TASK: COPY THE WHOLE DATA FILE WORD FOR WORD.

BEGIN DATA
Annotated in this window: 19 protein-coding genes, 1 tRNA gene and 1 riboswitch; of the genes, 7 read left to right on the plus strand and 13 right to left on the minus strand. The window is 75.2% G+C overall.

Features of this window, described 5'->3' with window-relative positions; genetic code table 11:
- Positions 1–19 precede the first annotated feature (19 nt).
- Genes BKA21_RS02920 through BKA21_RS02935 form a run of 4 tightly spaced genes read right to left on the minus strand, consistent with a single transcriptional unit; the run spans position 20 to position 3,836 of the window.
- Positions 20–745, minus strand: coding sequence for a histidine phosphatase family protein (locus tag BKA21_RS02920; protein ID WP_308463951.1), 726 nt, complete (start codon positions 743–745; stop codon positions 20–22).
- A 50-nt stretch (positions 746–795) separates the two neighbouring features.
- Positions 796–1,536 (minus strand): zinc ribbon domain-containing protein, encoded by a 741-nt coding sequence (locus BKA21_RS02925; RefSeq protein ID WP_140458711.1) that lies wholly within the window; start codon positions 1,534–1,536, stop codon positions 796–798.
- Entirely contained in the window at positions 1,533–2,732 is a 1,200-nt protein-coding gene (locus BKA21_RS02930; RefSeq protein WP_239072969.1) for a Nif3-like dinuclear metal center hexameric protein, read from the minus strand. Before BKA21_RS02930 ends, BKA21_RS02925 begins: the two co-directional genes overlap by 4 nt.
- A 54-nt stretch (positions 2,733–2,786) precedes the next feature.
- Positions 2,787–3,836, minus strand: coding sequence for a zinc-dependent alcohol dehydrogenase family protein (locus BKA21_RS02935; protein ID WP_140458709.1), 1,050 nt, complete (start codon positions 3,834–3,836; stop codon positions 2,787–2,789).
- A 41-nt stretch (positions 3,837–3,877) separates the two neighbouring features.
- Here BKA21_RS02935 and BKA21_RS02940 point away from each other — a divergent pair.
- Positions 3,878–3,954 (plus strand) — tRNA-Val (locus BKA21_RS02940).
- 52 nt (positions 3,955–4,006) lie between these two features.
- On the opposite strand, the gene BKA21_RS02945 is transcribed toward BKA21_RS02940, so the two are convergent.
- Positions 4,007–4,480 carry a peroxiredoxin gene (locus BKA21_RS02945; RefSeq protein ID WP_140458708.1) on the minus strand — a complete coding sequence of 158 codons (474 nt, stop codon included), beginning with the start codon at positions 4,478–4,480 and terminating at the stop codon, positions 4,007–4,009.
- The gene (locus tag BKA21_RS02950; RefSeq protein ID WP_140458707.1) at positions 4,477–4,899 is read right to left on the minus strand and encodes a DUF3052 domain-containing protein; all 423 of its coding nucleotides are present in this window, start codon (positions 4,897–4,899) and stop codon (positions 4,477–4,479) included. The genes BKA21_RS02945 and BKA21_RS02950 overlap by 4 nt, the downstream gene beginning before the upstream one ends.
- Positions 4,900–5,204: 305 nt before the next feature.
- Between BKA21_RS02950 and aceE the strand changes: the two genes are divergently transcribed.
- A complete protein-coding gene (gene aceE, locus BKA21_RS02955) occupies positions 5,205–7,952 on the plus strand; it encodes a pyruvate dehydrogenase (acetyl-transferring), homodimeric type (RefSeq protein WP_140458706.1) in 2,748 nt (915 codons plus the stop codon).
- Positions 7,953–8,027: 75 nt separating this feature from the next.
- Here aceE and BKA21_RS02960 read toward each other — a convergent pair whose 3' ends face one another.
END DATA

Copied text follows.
Annotated in this window: 19 protein-coding genes, 1 tRNA gene and 1 riboswitch; of the genes, 7 read left to right on the plus strand and 13 right to left on the minus strand. The window is 75.2% G+C overall.

Features of this window, described 5'->3' with window-relative positions; genetic code table 11:
- Positions 1–19 precede the first annotated feature (19 nt).
- Genes BKA21_RS02920 through BKA21_RS02935 form a run of 4 tightly spaced genes read right to left on the minus strand, consistent with a single transcriptional unit; the run spans position 20 to position 3,836 of the window.
- Positions 20–745, minus strand: coding sequence for a histidine phosphatase family protein (locus tag BKA21_RS02920; protein ID WP_308463951.1), 726 nt, complete (start codon positions 743–745; stop codon positions 20–22).
- A 50-nt stretch (positions 746–795) separates the two neighbouring features.
- Positions 796–1,536 (minus strand): zinc ribbon domain-containing protein, encoded by a 741-nt coding sequence (locus BKA21_RS02925; RefSeq protein ID WP_140458711.1) that lies wholly within the window; start codon positions 1,534–1,536, stop codon positions 796–798.
- Entirely contained in the window at positions 1,533–2,732 is a 1,200-nt protein-coding gene (locus BKA21_RS02930; RefSeq protein WP_239072969.1) for a Nif3-like dinuclear metal center hexameric protein, read from the minus strand. Before BKA21_RS02930 ends, BKA21_RS02925 begins: the two co-directional genes overlap by 4 nt.
- A 54-nt stretch (positions 2,733–2,786) precedes the next feature.
- Positions 2,787–3,836, minus strand: coding sequence for a zinc-dependent alcohol dehydrogenase family protein (locus BKA21_RS02935; protein ID WP_140458709.1), 1,050 nt, complete (start codon positions 3,834–3,836; stop codon positions 2,787–2,789).
- A 41-nt stretch (positions 3,837–3,877) separates the two neighbouring features.
- Here BKA21_RS02935 and BKA21_RS02940 point away from each other — a divergent pair.
- Positions 3,878–3,954 (plus strand) — tRNA-Val (locus BKA21_RS02940).
- 52 nt (positions 3,955–4,006) lie between these two features.
- On the opposite strand, the gene BKA21_RS02945 is transcribed toward BKA21_RS02940, so the two are convergent.
- Positions 4,007–4,480 carry a peroxiredoxin gene (locus BKA21_RS02945; RefSeq protein ID WP_140458708.1) on the minus strand — a complete coding sequence of 158 codons (474 nt, stop codon included), beginning with the start codon at positions 4,478–4,480 and terminating at the stop codon, positions 4,007–4,009.
- The gene (locus tag BKA21_RS02950; RefSeq protein ID WP_140458707.1) at positions 4,477–4,899 is read right to left on the minus strand and encodes a DUF3052 domain-containing protein; all 423 of its coding nucleotides are present in this window, start codon (positions 4,897–4,899) and stop codon (positions 4,477–4,479) included. The genes BKA21_RS02945 and BKA21_RS02950 overlap by 4 nt, the downstream gene beginning before the upstream one ends.
- Positions 4,900–5,204: 305 nt before the next feature.
- Between BKA21_RS02950 and aceE the strand changes: the two genes are divergently transcribed.
- A complete protein-coding gene (gene aceE, locus BKA21_RS02955) occupies positions 5,205–7,952 on the plus strand; it encodes a pyruvate dehydrogenase (acetyl-transferring), homodimeric type (RefSeq protein WP_140458706.1) in 2,748 nt (915 codons plus the stop codon).
- Positions 7,953–8,027: 75 nt separating this feature from the next.
- Here aceE and BKA21_RS02960 read toward each other — a convergent pair whose 3' ends face one another.